Man Not Guilty by Reason of Insanity for Threatening to Kill The President
A federal judge on Thursday found a man not guilty by reason of insanity for threatening to kill President Obama in January, according to court records.
Chief U.S. District Court Judge Nancy Freudenthal ordered David Wayne Perry to a mental health facility after a bench trial in in Cheyenne on Wednesday.
"Perry will be in the custody of the mental facility until there is determination by clear and convincing evidence that his release would not cause a substantial risk of bodily injury to another person or serious damage to property of another due to his mental disease or defect," Freudenthal wrote.
On Jan. 30, federal authorities arrested him after a report that he called the Cheyenne police dispatch center on Jan. 24 and said, “‘I’m gonna bomb the White House and I’m gonna kill Obama,'” according to court records.
Freudenthal ordered a mental evaluation, which was submitted to the court on May 28, according to Freudenthal's order on Thursday.
On June 10, the court found he was competent to stand trial as long he as kept taking his medication. The court then arraigned him and he entered a plea of not guilty by reason of insanity.
On Wednesday, Perry waived his right to a jury trial and Freudenthal conducted the bench trial.
The court reviewed the psychologist's report that stated Perry was hospitalized in December and January at the Fairfax Psychiatric Center in Kirkland, Wash., where he started taking a drug for psychotic symptoms. He was released, and went to an emergency center in Seattle where he was prescribed a drug to treat schizophrenia.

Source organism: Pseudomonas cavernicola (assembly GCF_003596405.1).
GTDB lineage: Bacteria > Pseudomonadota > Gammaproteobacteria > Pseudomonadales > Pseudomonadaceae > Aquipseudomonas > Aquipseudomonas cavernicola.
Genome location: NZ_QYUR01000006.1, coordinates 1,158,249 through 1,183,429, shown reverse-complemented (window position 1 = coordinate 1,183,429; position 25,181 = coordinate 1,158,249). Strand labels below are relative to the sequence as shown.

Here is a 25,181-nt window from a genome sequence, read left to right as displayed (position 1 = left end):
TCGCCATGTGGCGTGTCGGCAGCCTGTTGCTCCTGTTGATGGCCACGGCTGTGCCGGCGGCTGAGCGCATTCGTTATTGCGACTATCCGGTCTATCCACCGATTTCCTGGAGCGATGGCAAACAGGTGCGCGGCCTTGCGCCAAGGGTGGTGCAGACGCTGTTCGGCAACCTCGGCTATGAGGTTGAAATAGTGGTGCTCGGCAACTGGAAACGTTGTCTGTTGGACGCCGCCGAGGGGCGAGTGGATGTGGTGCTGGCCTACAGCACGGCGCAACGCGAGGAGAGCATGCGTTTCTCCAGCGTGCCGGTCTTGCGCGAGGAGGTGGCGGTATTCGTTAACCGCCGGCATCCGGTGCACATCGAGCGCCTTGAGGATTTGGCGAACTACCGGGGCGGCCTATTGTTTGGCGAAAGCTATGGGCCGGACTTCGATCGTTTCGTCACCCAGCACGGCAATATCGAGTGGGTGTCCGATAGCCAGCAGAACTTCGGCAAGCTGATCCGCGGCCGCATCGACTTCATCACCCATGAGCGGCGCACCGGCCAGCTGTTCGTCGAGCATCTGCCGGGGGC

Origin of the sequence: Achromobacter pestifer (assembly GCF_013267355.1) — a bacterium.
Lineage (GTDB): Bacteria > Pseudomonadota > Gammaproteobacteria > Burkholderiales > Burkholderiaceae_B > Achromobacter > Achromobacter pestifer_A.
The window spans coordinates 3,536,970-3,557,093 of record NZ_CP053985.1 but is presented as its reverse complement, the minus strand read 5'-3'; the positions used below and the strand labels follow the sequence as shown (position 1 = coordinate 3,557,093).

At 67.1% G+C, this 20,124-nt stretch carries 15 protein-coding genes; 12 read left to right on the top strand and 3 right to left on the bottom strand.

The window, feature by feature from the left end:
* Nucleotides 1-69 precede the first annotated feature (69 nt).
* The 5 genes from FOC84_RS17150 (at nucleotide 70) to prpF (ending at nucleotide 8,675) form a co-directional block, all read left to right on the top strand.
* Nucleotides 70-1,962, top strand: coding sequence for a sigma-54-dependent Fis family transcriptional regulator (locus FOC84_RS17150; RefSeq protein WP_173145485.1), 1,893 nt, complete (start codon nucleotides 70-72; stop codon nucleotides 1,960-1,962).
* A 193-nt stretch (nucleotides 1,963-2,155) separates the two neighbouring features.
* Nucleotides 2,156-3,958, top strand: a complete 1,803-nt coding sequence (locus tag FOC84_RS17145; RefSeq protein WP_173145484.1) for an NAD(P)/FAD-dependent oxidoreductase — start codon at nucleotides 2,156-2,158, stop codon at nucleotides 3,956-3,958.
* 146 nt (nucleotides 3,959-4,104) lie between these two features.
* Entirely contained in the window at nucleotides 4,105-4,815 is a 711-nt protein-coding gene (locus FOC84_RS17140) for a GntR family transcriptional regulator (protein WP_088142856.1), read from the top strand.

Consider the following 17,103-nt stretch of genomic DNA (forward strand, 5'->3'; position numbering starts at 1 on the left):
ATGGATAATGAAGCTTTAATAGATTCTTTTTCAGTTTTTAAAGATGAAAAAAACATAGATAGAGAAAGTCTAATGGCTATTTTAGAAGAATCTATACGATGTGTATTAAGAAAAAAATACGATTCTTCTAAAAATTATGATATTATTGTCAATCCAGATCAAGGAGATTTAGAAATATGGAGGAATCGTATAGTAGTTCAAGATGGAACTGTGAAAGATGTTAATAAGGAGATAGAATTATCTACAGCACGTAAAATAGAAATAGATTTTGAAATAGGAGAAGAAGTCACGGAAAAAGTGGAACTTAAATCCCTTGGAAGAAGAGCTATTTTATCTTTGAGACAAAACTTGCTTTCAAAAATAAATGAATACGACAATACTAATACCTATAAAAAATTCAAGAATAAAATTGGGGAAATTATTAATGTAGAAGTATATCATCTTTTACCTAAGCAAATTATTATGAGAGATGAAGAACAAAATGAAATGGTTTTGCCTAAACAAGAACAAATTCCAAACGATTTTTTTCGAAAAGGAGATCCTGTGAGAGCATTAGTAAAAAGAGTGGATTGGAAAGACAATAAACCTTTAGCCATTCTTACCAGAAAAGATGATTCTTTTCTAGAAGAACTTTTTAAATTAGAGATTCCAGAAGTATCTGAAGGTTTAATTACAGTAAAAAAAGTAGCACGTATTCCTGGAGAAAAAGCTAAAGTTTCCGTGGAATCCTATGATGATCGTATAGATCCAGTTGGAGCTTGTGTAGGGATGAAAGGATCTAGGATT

However, Perry stopped taking it and instead started taking a steroid and was using heroin and methamphetamine. He became convinced cars were talking to him and someone was trying to kill him.
Perry bought a bus ticket, traveled to Cheyenne, and tried to find a shelter. However, no beds were available so he panhandled and used the rest of his heroin.
On Jan. 24, he went to the Cheyenne Regional Medical Center. Someone provided him a phone and he believed he heard Obama voice saying "'we are going to crucify you.'" Perry then called 911 and made his threat.
The psychologist wrote Perry functioned at a low average range of intellectual abilities, has good long- and short-term memory, but is severely mentally ill with a poor record of staying on his medications.
While Perry was aware of the nature of his actions, he was not aware of their wrongfulness. He was guided by delusional beliefs and auditory hallucinations because of his schizophrenia, according to the psychologist.
"Both the Government and Perry agree the appropriate disposition in this case is a finding of not guilty by reason of mental insanity," Freudenthal wrote.